Writer and humorist Ambrose Bierce (1842-c1914) once wrote of litigation: “[It is] a machine which you go into as a pig, and come out of as a sausage.” The sentiment still holds true today.
The New York Times reported on a recently released study of civil trials, which indicated that plaintiffs who settled their cases before trial ended up recovering more ($$$) than those plaintiffs who took the case through trial. In other words, proceeding to trial ended up being a mistake for the majority of plaintiffs surveyed. It was a mistake for only 24 percent of defendants. As reported,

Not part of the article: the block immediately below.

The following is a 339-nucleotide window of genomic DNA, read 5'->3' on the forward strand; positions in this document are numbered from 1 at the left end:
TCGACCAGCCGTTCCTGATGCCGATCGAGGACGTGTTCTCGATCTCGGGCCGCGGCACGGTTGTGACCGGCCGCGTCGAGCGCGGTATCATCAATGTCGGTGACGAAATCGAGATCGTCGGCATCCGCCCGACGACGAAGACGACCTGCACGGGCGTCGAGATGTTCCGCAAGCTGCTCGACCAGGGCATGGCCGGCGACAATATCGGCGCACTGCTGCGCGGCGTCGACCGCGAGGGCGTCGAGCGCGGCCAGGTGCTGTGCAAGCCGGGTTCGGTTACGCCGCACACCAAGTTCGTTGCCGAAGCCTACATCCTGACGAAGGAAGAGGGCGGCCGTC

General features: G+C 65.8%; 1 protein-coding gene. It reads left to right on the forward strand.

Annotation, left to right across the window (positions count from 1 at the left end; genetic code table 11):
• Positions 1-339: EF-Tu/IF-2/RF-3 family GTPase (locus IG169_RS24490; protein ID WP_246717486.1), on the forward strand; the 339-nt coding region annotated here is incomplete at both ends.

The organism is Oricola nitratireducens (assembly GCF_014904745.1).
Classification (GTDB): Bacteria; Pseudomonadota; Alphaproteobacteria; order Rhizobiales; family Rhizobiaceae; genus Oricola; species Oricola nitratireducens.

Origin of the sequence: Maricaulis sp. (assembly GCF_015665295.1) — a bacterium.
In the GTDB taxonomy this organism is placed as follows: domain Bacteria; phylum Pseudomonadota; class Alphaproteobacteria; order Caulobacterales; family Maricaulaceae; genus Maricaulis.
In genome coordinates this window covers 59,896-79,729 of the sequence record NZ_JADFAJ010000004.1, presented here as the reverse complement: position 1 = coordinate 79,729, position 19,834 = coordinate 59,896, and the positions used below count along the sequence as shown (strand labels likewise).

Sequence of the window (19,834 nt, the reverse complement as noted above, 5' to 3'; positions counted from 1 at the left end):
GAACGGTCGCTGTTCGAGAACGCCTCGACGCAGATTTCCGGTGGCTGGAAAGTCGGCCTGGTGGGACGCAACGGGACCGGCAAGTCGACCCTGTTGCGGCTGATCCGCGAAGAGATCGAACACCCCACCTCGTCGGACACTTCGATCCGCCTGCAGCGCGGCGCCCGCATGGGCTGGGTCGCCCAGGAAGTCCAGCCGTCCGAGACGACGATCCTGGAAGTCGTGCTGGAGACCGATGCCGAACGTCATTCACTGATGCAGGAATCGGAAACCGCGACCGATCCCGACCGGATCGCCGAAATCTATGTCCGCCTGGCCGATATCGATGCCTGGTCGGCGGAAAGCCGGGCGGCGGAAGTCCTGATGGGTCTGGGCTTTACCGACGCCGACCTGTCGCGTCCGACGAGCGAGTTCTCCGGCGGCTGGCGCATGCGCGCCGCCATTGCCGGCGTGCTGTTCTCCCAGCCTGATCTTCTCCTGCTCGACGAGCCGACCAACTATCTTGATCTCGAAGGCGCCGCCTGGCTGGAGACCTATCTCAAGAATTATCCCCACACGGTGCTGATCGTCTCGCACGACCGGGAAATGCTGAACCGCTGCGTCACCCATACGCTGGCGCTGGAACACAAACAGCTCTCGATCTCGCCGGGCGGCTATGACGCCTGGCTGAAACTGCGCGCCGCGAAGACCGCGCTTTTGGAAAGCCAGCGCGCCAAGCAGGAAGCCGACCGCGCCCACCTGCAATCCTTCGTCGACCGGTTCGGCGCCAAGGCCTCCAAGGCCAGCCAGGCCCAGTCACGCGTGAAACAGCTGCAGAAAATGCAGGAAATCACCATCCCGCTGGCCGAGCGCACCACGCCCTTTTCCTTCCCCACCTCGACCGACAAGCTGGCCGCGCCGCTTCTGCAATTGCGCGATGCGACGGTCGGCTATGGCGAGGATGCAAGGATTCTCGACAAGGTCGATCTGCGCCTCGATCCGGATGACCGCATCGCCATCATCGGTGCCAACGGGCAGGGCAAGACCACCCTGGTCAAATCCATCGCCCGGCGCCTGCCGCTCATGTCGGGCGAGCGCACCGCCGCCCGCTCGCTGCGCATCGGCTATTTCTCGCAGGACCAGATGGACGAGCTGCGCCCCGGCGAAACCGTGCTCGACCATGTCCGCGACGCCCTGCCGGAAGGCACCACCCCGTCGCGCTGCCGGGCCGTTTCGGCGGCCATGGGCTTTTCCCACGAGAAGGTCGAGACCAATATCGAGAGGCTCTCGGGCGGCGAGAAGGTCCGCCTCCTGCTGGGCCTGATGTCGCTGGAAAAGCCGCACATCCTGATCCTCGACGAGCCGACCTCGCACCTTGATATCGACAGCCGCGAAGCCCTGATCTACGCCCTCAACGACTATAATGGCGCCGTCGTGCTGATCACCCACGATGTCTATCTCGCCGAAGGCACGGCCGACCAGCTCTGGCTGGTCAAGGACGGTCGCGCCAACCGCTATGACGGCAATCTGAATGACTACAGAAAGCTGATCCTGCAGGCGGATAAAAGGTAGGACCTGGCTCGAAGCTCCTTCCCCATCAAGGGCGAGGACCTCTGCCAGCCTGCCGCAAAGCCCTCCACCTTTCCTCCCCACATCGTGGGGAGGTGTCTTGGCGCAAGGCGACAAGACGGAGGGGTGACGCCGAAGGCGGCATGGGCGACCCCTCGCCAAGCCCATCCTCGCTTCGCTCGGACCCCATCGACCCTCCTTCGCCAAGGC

In just 15 percent of cases, both sides were right to go to trial–meaning that the defendant paid less than the plaintiff had wanted but the plaintiff got more than the defendant had offered.
According to the study’s co-author, Robert Kisner, “the vast majority of cases do settle– from 80 [percent] to 92 percent by some estimates.” So, depending on which side of the fence you’re sitting, make sure you accurately assess your chances for success. After all, half a loaf is better than none.